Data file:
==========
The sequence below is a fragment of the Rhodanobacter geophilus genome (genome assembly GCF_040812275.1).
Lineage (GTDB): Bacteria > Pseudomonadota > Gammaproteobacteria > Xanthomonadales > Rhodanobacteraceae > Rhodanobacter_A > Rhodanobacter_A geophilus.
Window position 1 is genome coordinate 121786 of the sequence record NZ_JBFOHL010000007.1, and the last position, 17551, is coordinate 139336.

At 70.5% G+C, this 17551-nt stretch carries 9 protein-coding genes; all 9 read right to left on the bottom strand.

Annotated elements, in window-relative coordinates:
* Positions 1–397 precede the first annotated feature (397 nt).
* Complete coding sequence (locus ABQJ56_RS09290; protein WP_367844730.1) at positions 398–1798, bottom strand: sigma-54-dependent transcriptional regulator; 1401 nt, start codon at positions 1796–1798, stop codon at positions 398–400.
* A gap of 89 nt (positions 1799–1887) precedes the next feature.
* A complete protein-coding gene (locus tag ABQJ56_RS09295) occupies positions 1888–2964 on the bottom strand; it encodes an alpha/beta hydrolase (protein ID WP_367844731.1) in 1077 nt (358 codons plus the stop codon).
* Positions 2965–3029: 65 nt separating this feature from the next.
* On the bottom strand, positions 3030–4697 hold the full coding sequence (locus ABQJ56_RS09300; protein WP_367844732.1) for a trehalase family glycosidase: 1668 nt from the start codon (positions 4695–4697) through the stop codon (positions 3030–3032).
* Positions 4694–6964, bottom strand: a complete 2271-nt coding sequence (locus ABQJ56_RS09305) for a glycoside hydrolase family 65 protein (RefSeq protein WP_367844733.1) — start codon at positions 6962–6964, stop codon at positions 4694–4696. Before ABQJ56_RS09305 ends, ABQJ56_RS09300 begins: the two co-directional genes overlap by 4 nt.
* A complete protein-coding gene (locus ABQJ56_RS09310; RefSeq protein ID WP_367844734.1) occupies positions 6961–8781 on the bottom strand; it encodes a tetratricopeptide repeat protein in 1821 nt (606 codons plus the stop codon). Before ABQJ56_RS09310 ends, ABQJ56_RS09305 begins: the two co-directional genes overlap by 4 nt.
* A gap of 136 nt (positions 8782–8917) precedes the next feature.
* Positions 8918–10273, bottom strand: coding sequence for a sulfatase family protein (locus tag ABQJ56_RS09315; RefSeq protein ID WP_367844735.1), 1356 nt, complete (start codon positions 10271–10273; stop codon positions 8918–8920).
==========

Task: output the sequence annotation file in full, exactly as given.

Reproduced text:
The sequence below is a fragment of the Rhodanobacter geophilus genome (genome assembly GCF_040812275.1).
Lineage (GTDB): Bacteria > Pseudomonadota > Gammaproteobacteria > Xanthomonadales > Rhodanobacteraceae > Rhodanobacter_A > Rhodanobacter_A geophilus.
Window position 1 is genome coordinate 121786 of the sequence record NZ_JBFOHL010000007.1, and the last position, 17551, is coordinate 139336.

At 70.5% G+C, this 17551-nt stretch carries 9 protein-coding genes; all 9 read right to left on the bottom strand.

Annotated elements, in window-relative coordinates:
* Positions 1–397 precede the first annotated feature (397 nt).
* Complete coding sequence (locus ABQJ56_RS09290; protein WP_367844730.1) at positions 398–1798, bottom strand: sigma-54-dependent transcriptional regulator; 1401 nt, start codon at positions 1796–1798, stop codon at positions 398–400.
* A gap of 89 nt (positions 1799–1887) precedes the next feature.
* A complete protein-coding gene (locus tag ABQJ56_RS09295) occupies positions 1888–2964 on the bottom strand; it encodes an alpha/beta hydrolase (protein ID WP_367844731.1) in 1077 nt (358 codons plus the stop codon).
* Positions 2965–3029: 65 nt separating this feature from the next.
* On the bottom strand, positions 3030–4697 hold the full coding sequence (locus ABQJ56_RS09300; protein WP_367844732.1) for a trehalase family glycosidase: 1668 nt from the start codon (positions 4695–4697) through the stop codon (positions 3030–3032).
* Positions 4694–6964, bottom strand: a complete 2271-nt coding sequence (locus ABQJ56_RS09305) for a glycoside hydrolase family 65 protein (RefSeq protein WP_367844733.1) — start codon at positions 6962–6964, stop codon at positions 4694–4696. Before ABQJ56_RS09305 ends, ABQJ56_RS09300 begins: the two co-directional genes overlap by 4 nt.
* A complete protein-coding gene (locus ABQJ56_RS09310; RefSeq protein ID WP_367844734.1) occupies positions 6961–8781 on the bottom strand; it encodes a tetratricopeptide repeat protein in 1821 nt (606 codons plus the stop codon). Before ABQJ56_RS09310 ends, ABQJ56_RS09305 begins: the two co-directional genes overlap by 4 nt.
* A gap of 136 nt (positions 8782–8917) precedes the next feature.
* Positions 8918–10273, bottom strand: coding sequence for a sulfatase family protein (locus tag ABQJ56_RS09315; RefSeq protein ID WP_367844735.1), 1356 nt, complete (start codon positions 10271–10273; stop codon positions 8918–8920).